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New Research Reveals Whey Protein Preserves Muscle Protein Synthesis After Weight Loss


Kristie Sigler
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New Research Reveals Whey Protein Preserves Muscle Protein Synthesis After Weight Loss

Including whey protein as part of a short-term, energy-restricted diet preserves muscle protein synthesis in overweight and obese adults

ROSEMONT, IL (March 16, 2015) - New research published in the February 2015 issue of the Journal of Nutrition shows twice-daily whey protein supplementation, as part of an energy-restricted diet, is better than soy protein or carbohydrate supplementation at preserving muscle protein synthesis (MPS) during weight loss in obese and overweight adults.

The double-blind, randomized controlled trial included 40 overweight or obese participants who received supplements of whey protein, soy protein or carbohydrate as part of their reduced calorie diet. While it is normal to see a decline in MPS during a time of caloric restriction, the whey protein supplement preserved protein synthesis to a significantly greater degree than the other supplements.
Specifically, MPS rate was only reduced by 9 percent in the whey group, in sharp contrast to a reduction of 28 percent seen in the soy supplement group and the 31 percent reduction in the carbohydrate supplement group.

Whey supplementation also led to significantly higher levels in plasma amino acid concentrations, including the branched-chain amino acid leucine, which has been shown to be a potent stimulator of muscle protein synthesis.

"The greatest metabolic health benefits resulting from weight loss would be achieved with retention of muscle and a loss of fat," said Stuart Phillips, PhD, FACSM, FACNii the study's senior author. "Although higher protein diets have been shown to promote retention of muscle during weight loss, many protein sources are known to affect MPS differently. A single amino acid from protein-known as leucine-may be the reason why certain proteins are more or less effective in stimulating MPS. In our study, we showed that whey, but not soy, protein preserved the MPS response during weight loss. These results may not be surprising when one considers whey has more leucine than soy. Our results indicate whey would be effective at promoting the retention of muscle when people are trying to lose weight."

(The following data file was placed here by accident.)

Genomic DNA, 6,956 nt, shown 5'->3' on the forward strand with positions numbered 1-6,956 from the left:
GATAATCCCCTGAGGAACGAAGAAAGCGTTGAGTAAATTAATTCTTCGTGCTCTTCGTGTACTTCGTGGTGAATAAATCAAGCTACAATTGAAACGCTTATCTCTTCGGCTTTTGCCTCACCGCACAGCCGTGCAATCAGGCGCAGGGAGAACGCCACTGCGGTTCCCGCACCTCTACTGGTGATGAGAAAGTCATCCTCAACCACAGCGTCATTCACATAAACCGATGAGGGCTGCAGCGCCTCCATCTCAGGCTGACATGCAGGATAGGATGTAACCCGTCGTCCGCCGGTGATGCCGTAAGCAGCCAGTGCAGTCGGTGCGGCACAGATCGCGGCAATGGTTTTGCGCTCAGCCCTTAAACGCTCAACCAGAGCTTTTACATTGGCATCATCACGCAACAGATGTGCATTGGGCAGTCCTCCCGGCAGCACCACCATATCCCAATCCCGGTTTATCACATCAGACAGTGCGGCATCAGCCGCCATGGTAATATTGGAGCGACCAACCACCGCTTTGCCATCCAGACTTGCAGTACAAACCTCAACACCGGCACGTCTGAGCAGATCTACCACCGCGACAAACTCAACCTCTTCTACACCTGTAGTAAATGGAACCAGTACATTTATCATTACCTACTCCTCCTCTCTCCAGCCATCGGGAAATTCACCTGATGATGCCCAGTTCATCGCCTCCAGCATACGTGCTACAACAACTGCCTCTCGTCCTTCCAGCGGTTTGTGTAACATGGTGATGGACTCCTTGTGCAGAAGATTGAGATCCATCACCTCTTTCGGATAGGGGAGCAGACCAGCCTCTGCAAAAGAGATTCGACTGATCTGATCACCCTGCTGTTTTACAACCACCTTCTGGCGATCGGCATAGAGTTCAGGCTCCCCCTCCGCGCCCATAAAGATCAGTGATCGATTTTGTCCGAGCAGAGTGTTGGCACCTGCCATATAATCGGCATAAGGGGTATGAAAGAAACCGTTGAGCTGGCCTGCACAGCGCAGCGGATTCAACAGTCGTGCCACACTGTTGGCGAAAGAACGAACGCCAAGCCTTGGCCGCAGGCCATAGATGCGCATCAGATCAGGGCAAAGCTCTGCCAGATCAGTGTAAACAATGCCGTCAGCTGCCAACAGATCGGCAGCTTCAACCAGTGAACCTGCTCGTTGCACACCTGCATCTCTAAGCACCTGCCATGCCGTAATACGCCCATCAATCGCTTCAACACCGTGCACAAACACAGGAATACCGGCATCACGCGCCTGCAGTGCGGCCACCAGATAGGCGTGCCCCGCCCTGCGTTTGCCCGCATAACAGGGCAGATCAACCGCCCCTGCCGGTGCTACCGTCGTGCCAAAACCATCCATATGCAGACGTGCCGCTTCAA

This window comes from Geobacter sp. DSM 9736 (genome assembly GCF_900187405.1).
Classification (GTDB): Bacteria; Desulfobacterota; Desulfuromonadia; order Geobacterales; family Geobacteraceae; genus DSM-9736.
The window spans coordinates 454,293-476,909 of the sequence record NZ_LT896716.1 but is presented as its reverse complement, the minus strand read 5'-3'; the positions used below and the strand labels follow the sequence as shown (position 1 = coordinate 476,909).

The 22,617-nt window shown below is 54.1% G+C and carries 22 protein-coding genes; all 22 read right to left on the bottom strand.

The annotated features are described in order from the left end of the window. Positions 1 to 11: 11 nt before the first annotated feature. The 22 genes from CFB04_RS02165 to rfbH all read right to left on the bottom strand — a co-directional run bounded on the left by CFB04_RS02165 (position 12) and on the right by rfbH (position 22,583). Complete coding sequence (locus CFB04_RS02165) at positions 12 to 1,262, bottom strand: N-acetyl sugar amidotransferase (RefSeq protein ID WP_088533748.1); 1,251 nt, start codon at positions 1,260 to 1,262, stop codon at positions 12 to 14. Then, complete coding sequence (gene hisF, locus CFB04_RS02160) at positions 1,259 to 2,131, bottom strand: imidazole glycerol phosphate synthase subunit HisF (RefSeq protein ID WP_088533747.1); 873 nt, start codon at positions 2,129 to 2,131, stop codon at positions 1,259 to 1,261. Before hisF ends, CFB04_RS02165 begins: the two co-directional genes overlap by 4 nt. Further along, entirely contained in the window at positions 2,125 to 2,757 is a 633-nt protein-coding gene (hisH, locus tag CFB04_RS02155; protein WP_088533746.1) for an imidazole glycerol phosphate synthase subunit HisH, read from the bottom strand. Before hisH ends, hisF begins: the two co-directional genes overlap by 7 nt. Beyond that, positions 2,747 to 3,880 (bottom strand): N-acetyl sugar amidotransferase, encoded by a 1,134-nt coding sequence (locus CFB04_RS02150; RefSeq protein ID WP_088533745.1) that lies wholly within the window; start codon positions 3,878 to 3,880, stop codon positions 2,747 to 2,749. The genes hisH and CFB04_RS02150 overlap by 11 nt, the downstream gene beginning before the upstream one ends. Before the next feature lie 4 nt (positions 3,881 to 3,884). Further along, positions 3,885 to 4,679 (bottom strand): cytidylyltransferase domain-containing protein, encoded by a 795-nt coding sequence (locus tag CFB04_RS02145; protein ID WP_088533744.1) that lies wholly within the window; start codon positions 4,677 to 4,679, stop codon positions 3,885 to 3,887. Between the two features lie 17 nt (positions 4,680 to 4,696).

Whey protein is a high-quality, complete protein naturally found in dairy. This means it is readily digested and absorbed by the body and contains all of the essential amino acids (protein "building blocks") the body needs. Whey protein also is one of the best sources of the branched-chain amino acid leucine. Existing evidence at the cellular level (at least in adipocytes and muscle cells) suggest leucine - in addition to muscle synthesis stimulating properties - also may have a synergistic role in muscle and adipocyte cells because it inhibits adipocyte lipogenesis and stimulates lipolysis.iii,iv More data, however, is needed to confirm this in humans.

This research is one of several studies supported by the Whey Protein Research Consortium, an international partnership working together to support whey research. Other studies from the Consortium have shown that daily consumption of whey protein resulted in positive anthropometric changes compared to carbohydrates in free-living overweight and obese adultsv and that whey protein, either as a supplement combined with resistance exercise or as part of a weight-loss/weight-maintenance diet, may provide body composition benefits to both men and

"The Consortium's work supports evidence-based scientific research into the muscle benefits of whey protein," said Moises Torres-Gonzalez, PhD, a dairy proteins subject matter expert at the Whey Protein Research Consortium.vii "We continue to learn more about the value of whey protein as part of a diet or as a supplement in consumers experiencing different health conditions and across various ages and life stages. The growing body of validated science showcases the vital impact whey protein could have on muscle health."

The study can be accessed here:

Study Details